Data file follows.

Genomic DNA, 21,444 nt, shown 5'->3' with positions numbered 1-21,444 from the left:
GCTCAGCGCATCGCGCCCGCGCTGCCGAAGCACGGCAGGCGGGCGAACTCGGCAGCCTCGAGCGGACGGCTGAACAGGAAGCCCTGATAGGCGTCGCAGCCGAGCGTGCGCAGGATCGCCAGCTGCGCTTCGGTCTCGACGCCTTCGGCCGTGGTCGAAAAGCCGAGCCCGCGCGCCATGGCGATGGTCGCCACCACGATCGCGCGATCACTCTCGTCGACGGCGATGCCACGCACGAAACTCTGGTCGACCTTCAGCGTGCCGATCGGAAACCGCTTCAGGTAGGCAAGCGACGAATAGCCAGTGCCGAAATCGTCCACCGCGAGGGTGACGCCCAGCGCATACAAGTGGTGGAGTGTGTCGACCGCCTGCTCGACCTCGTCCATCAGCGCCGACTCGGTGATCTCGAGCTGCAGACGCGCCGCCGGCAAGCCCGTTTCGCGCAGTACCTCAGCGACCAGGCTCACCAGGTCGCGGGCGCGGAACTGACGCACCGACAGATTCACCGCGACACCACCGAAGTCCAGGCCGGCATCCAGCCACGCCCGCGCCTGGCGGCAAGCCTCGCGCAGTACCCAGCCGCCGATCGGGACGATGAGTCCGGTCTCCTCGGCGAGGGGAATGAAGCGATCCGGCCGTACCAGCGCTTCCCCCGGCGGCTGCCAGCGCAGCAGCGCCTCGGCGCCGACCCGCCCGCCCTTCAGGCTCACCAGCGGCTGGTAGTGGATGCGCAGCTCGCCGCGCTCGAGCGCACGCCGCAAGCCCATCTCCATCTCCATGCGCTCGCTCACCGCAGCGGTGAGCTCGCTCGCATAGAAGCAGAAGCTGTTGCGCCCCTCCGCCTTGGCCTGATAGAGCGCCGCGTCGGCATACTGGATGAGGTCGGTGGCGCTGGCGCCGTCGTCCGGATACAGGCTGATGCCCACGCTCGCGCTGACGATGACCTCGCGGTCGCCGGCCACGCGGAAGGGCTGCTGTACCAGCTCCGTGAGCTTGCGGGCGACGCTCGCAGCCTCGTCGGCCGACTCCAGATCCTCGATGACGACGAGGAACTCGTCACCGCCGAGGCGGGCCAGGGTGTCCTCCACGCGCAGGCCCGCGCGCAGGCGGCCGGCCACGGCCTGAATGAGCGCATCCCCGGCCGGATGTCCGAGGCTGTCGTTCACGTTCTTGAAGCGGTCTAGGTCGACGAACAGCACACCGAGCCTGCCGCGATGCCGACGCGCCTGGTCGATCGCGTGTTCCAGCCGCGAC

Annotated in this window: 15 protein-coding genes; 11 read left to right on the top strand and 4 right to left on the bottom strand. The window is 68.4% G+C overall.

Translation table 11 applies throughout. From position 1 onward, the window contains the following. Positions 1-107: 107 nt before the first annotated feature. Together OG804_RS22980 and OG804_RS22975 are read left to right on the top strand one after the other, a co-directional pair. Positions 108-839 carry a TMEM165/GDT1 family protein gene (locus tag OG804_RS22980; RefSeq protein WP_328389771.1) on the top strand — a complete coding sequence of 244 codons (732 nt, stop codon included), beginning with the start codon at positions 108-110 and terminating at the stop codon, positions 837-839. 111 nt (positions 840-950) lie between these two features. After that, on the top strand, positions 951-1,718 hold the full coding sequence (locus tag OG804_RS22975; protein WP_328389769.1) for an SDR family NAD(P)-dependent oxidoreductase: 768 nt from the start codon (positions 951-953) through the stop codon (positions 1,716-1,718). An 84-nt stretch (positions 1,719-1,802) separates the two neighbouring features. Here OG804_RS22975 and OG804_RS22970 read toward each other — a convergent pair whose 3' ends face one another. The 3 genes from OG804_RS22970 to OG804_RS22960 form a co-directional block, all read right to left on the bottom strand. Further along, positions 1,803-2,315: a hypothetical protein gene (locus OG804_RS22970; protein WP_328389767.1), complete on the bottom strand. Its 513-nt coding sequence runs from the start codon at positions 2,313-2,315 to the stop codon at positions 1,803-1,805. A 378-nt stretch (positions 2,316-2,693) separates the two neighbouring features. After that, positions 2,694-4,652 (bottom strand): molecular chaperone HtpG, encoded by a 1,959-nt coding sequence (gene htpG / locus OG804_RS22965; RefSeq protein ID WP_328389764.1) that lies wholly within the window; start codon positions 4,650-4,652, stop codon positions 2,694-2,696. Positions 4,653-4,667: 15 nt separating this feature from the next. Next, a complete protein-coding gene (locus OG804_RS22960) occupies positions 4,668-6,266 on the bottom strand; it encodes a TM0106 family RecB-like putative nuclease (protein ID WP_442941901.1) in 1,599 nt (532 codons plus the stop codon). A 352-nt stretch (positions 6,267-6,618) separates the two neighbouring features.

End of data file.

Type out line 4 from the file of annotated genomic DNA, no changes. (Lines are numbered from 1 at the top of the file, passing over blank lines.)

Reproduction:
Translation table 11 applies throughout. From position 1 onward, the window contains the following. Positions 1-107: 107 nt before the first annotated feature. Together OG804_RS22980 and OG804_RS22975 are read left to right on the top strand one after the other, a co-directional pair. Positions 108-839 carry a TMEM165/GDT1 family protein gene (locus tag OG804_RS22980; RefSeq protein WP_328389771.1) on the top strand — a complete coding sequence of 244 codons (732 nt, stop codon included), beginning with the start codon at positions 108-110 and terminating at the stop codon, positions 837-839. 111 nt (positions 840-950) lie between these two features. After that, on the top strand, positions 951-1,718 hold the full coding sequence (locus tag OG804_RS22975; protein WP_328389769.1) for an SDR family NAD(P)-dependent oxidoreductase: 768 nt from the start codon (positions 951-953) through the stop codon (positions 1,716-1,718). An 84-nt stretch (positions 1,719-1,802) separates the two neighbouring features. Here OG804_RS22975 and OG804_RS22970 read toward each other — a convergent pair whose 3' ends face one another. The 3 genes from OG804_RS22970 to OG804_RS22960 form a co-directional block, all read right to left on the bottom strand. Further along, positions 1,803-2,315: a hypothetical protein gene (locus OG804_RS22970; protein WP_328389767.1), complete on the bottom strand. Its 513-nt coding sequence runs from the start codon at positions 2,313-2,315 to the stop codon at positions 1,803-1,805. A 378-nt stretch (positions 2,316-2,693) separates the two neighbouring features. After that, positions 2,694-4,652 (bottom strand): molecular chaperone HtpG, encoded by a 1,959-nt coding sequence (gene htpG / locus OG804_RS22965; RefSeq protein ID WP_328389764.1) that lies wholly within the window; start codon positions 4,650-4,652, stop codon positions 2,694-2,696. Positions 4,653-4,667: 15 nt separating this feature from the next. Next, a complete protein-coding gene (locus OG804_RS22960) occupies positions 4,668-6,266 on the bottom strand; it encodes a TM0106 family RecB-like putative nuclease (protein ID WP_442941901.1) in 1,599 nt (532 codons plus the stop codon). A 352-nt stretch (positions 6,267-6,618) separates the two neighbouring features.